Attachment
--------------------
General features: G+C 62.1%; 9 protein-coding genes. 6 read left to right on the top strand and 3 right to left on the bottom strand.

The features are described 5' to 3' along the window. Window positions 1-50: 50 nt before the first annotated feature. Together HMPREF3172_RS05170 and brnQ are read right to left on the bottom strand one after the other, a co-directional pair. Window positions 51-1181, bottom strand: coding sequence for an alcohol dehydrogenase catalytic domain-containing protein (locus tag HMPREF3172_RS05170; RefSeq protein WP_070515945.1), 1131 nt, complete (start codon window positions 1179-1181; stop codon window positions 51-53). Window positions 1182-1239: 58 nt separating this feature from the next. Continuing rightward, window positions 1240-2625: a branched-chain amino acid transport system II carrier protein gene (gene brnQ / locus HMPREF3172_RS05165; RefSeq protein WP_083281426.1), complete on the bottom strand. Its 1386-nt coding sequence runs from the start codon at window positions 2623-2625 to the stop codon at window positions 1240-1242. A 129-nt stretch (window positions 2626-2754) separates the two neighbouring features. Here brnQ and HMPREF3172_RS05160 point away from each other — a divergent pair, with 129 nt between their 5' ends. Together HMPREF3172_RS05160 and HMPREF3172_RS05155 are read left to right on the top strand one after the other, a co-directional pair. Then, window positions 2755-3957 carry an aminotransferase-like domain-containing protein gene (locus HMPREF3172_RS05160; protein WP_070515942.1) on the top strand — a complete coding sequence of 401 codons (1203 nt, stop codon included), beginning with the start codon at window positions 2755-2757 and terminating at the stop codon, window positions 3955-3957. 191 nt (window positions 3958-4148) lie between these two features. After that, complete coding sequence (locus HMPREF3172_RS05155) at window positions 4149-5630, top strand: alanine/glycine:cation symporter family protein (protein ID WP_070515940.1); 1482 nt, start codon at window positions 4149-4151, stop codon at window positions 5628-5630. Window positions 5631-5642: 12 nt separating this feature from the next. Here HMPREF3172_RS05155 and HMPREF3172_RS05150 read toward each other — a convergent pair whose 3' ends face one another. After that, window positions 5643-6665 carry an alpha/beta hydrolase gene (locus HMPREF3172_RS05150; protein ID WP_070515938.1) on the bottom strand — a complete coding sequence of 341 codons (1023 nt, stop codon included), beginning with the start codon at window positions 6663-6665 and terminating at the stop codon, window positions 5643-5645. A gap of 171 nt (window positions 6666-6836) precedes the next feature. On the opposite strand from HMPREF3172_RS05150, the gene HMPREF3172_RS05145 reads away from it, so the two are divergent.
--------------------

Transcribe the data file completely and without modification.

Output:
General features: G+C 62.1%; 9 protein-coding genes. 6 read left to right on the top strand and 3 right to left on the bottom strand.

The features are described 5' to 3' along the window. Window positions 1-50: 50 nt before the first annotated feature. Together HMPREF3172_RS05170 and brnQ are read right to left on the bottom strand one after the other, a co-directional pair. Window positions 51-1181, bottom strand: coding sequence for an alcohol dehydrogenase catalytic domain-containing protein (locus tag HMPREF3172_RS05170; RefSeq protein WP_070515945.1), 1131 nt, complete (start codon window positions 1179-1181; stop codon window positions 51-53). Window positions 1182-1239: 58 nt separating this feature from the next. Continuing rightward, window positions 1240-2625: a branched-chain amino acid transport system II carrier protein gene (gene brnQ / locus HMPREF3172_RS05165; RefSeq protein WP_083281426.1), complete on the bottom strand. Its 1386-nt coding sequence runs from the start codon at window positions 2623-2625 to the stop codon at window positions 1240-1242. A 129-nt stretch (window positions 2626-2754) separates the two neighbouring features. Here brnQ and HMPREF3172_RS05160 point away from each other — a divergent pair, with 129 nt between their 5' ends. Together HMPREF3172_RS05160 and HMPREF3172_RS05155 are read left to right on the top strand one after the other, a co-directional pair. Then, window positions 2755-3957 carry an aminotransferase-like domain-containing protein gene (locus HMPREF3172_RS05160; protein WP_070515942.1) on the top strand — a complete coding sequence of 401 codons (1203 nt, stop codon included), beginning with the start codon at window positions 2755-2757 and terminating at the stop codon, window positions 3955-3957. 191 nt (window positions 3958-4148) lie between these two features. After that, complete coding sequence (locus HMPREF3172_RS05155) at window positions 4149-5630, top strand: alanine/glycine:cation symporter family protein (protein ID WP_070515940.1); 1482 nt, start codon at window positions 4149-4151, stop codon at window positions 5628-5630. Window positions 5631-5642: 12 nt separating this feature from the next. Here HMPREF3172_RS05155 and HMPREF3172_RS05150 read toward each other — a convergent pair whose 3' ends face one another. After that, window positions 5643-6665 carry an alpha/beta hydrolase gene (locus HMPREF3172_RS05150; protein ID WP_070515938.1) on the bottom strand — a complete coding sequence of 341 codons (1023 nt, stop codon included), beginning with the start codon at window positions 6663-6665 and terminating at the stop codon, window positions 5643-5645. A gap of 171 nt (window positions 6666-6836) precedes the next feature. On the opposite strand from HMPREF3172_RS05150, the gene HMPREF3172_RS05145 reads away from it, so the two are divergent.